Friday, October 9, 2009

France Flashback

When I was 16, I took part in my high school's French exchange program. A student (named Aurelie) from Southern France who was learning English, came to stay with me for 2 weeks and I, learning French, went and stayed with her family for 2 weeks. I was really excited about going to Southern France and I didn't even consider the kind of food that I would be eating when I was there. Some of the fondest memories I have of my stay almost always involved food.

One night, my exchange student's mother had made this delicious whole chicken. She baked and basted it slowly for hours and the smells that filled the house, quite frankly, reminded me of home. I always considered chicken a really boring protein until I tasted the chicken that Aurelie's mom had placed in front of me.

I was startled at first because it didn't taste like chicken! It was moist and it melted in my mouth. The herbs that it was cooked with had permeated the meat in such a way that every bite was a small sample of France. This meal changed the way I looked at chicken forever. I had a new found respect for it.

I had a craving for this same melt-in-your-mouth, herb chicken this week and decided to take a stab at it. I wanted those flavors that reminded me of home so I stuffed the chicken with garlic, onions, celery, and carrots. I seasoned the chicken with salt and pepper and garlic powder. I didn't want to mess with flavors too much. I like to keep it simple!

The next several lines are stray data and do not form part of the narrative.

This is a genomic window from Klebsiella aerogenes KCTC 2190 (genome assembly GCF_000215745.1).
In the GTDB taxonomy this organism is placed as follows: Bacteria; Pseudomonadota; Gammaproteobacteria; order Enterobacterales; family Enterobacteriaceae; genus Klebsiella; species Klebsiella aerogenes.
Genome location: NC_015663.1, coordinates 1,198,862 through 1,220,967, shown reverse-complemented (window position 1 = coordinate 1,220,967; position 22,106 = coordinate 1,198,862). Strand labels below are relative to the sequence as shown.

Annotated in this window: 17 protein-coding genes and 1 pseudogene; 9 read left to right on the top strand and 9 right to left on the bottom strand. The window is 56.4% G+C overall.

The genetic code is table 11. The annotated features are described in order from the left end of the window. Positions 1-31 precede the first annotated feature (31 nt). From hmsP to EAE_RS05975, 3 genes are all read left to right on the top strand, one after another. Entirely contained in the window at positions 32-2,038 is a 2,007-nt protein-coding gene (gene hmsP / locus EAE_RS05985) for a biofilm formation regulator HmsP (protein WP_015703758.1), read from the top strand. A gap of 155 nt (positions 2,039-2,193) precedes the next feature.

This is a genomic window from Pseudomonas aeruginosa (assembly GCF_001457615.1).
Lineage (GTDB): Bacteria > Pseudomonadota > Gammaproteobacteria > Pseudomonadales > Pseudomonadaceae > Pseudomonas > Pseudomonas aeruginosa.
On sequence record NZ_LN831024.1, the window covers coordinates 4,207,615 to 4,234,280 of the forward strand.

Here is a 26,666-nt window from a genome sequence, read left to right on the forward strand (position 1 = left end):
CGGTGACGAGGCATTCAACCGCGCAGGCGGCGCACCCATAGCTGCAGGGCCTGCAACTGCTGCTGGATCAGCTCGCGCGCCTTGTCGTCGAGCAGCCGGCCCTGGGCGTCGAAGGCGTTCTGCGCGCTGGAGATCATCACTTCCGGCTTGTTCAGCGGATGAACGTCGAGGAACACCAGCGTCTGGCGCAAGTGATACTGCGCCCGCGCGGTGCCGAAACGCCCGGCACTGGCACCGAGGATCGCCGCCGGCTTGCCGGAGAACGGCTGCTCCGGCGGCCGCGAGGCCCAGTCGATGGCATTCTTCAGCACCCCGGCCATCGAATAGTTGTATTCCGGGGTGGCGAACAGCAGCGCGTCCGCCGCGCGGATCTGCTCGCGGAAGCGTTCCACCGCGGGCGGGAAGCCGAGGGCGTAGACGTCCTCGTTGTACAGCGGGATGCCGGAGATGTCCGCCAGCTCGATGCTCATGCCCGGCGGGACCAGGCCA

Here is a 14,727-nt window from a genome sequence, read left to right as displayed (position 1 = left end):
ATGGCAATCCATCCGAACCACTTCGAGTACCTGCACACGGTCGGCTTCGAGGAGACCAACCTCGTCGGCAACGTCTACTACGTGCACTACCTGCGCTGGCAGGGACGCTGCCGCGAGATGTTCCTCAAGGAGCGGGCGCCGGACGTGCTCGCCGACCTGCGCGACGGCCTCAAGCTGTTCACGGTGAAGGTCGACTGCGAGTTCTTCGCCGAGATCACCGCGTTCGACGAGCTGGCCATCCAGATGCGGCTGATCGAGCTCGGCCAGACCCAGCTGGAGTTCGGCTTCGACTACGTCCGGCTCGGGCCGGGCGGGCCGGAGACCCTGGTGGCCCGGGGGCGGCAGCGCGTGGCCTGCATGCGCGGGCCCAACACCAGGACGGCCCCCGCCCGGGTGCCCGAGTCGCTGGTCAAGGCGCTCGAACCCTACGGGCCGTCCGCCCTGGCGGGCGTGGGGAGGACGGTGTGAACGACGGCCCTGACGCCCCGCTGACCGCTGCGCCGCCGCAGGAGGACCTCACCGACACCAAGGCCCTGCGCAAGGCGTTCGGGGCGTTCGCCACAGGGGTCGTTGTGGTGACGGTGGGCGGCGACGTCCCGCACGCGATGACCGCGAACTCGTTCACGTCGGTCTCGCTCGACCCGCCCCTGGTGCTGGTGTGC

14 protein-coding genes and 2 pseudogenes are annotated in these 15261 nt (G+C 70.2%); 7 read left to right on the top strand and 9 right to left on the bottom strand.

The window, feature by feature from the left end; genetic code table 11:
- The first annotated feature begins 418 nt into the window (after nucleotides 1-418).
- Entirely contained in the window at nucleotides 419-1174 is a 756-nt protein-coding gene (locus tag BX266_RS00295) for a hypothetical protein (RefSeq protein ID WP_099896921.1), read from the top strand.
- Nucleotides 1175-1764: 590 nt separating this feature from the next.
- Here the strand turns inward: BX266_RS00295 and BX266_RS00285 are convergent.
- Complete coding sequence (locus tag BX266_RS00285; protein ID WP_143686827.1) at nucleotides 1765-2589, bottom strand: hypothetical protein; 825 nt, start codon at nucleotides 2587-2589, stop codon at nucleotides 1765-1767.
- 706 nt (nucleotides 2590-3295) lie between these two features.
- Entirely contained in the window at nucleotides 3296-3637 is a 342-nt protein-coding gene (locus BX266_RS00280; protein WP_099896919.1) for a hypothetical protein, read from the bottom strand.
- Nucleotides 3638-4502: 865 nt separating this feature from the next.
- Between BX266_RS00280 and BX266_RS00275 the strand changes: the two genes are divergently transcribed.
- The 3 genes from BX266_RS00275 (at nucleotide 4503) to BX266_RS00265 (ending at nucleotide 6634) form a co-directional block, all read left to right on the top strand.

I wasn't sure how I could make it really tender but I remembered watching Emeril Lagasse one morning on The Foodnetwork and he was making a whole chicken. He seperated the skin from the breast meat and stuffed butter in between. I thought I'd try it because I really wanted that nice tender, moist chicken!

I pre-heated the oven to 350 degrees and after the chicken was all stuffed, I place a loose piece of aluminum foil over top and slid it into the oven. I baked it for about 2 hours, basting it every 1/2 hour or so. Then I took the foil off the top and placed a few pads of butter on top just for browning purposes and baked for another 30 minutes Yum!

Needless to say, the chicken turned out really tender and flavorful! It was so moist and delicous. AND the best thing about making a whole chicken are the leftovers!

Of course it doesn't top the chicken I had in France, but I suspect it was the chicken itself, how it was raised or what it ate, that made it so tasty. I think factors like that really do make a difference in food!

Has there ever been something you've eaten that was so devine that you've tried to re-make it yourself? If so, how did it turn out?

1 comment:

  1. Okay, so my salivary glands are in overdrive from reading this post.

    And yes, I attempted to duplicate my grandmother's Hungarian Goulash, but I got sick (from eating raw cookie dough earlier in the day) before the meal was done. I had to give instructions to Hubby on how to finish my Goulash.

    Terrible experience. A complete FAIL.